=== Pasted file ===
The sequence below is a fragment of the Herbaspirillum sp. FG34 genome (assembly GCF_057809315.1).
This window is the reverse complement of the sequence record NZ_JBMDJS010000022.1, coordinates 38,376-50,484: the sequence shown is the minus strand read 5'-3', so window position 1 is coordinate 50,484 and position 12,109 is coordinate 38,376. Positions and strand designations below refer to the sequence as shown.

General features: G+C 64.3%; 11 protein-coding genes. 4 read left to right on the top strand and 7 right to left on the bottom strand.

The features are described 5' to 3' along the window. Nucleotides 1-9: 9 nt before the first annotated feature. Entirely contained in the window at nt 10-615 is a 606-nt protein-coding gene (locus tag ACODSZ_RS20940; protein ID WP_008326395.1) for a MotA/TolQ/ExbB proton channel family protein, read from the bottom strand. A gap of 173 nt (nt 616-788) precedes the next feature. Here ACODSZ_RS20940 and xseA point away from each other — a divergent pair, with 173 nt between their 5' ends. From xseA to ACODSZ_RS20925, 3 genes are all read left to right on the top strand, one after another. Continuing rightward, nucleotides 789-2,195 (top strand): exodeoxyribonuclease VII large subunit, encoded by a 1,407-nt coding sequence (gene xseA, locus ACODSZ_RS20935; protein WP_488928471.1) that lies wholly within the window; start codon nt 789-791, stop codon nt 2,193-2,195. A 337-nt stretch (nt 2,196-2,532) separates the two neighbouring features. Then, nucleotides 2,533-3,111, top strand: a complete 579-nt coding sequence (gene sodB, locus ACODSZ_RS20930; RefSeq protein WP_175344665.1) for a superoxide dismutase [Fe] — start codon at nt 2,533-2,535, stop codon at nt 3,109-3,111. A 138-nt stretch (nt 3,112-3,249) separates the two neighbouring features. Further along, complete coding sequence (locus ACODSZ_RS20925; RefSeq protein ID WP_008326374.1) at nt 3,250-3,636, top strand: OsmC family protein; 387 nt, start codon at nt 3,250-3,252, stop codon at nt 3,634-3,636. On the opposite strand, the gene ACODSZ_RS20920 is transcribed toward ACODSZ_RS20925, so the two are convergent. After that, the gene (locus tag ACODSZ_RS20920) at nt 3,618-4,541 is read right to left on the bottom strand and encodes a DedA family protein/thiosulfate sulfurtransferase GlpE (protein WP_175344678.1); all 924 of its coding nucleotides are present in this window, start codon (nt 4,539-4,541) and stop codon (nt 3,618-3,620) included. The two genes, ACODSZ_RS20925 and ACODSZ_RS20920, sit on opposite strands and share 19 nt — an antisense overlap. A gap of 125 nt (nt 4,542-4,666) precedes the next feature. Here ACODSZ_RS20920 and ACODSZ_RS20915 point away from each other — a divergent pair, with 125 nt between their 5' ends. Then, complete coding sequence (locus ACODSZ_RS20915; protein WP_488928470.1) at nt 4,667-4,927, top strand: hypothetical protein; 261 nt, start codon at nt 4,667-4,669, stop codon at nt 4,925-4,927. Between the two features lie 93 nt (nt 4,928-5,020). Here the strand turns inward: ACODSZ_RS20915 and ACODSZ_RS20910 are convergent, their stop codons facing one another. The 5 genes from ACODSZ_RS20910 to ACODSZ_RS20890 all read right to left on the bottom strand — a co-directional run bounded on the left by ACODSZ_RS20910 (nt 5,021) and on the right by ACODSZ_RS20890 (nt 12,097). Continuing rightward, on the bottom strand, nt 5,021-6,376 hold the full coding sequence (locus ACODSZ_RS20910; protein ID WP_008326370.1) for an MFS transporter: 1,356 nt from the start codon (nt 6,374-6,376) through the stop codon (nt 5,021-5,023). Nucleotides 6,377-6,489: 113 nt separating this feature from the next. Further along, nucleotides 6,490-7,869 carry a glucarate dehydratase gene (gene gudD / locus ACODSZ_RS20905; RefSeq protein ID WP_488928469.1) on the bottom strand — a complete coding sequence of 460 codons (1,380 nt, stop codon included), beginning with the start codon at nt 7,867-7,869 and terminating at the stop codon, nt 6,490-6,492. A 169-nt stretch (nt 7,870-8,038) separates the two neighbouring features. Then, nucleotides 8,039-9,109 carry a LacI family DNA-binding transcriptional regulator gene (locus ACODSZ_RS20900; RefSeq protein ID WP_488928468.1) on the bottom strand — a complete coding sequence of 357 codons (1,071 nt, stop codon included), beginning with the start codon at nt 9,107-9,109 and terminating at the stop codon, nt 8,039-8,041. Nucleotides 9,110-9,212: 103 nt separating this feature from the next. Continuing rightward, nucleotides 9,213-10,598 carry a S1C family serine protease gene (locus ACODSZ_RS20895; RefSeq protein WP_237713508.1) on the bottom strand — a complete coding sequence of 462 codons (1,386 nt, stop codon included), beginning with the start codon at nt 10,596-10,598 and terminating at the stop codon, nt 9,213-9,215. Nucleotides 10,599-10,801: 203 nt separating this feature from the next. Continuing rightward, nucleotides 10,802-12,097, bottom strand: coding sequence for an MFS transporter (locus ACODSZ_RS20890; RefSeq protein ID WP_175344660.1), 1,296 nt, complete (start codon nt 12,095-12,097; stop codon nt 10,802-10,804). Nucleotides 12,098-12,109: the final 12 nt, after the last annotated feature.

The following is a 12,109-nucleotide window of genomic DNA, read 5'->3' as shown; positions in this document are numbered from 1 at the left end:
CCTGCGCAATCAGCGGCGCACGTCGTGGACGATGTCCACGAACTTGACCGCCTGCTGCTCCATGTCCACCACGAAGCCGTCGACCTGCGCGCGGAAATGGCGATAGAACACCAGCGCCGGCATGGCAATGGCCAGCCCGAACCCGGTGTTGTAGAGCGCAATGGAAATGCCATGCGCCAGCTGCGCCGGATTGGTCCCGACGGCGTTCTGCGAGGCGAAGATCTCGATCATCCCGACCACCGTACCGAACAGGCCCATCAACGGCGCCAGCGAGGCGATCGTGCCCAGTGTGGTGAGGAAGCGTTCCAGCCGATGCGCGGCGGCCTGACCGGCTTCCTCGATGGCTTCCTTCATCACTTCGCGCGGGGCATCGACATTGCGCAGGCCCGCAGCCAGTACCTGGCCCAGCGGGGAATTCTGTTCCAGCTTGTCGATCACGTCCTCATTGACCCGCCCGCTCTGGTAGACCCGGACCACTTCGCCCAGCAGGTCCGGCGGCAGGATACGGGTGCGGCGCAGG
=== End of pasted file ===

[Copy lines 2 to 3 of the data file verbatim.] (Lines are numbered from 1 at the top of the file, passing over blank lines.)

This window is the reverse complement of the sequence record NZ_JBMDJS010000022.1, coordinates 38,376-50,484: the sequence shown is the minus strand read 5'-3', so window position 1 is coordinate 50,484 and position 12,109 is coordinate 38,376. Positions and strand designations below refer to the sequence as shown.

General features: G+C 64.3%; 11 protein-coding genes. 4 read left to right on the top strand and 7 right to left on the bottom strand.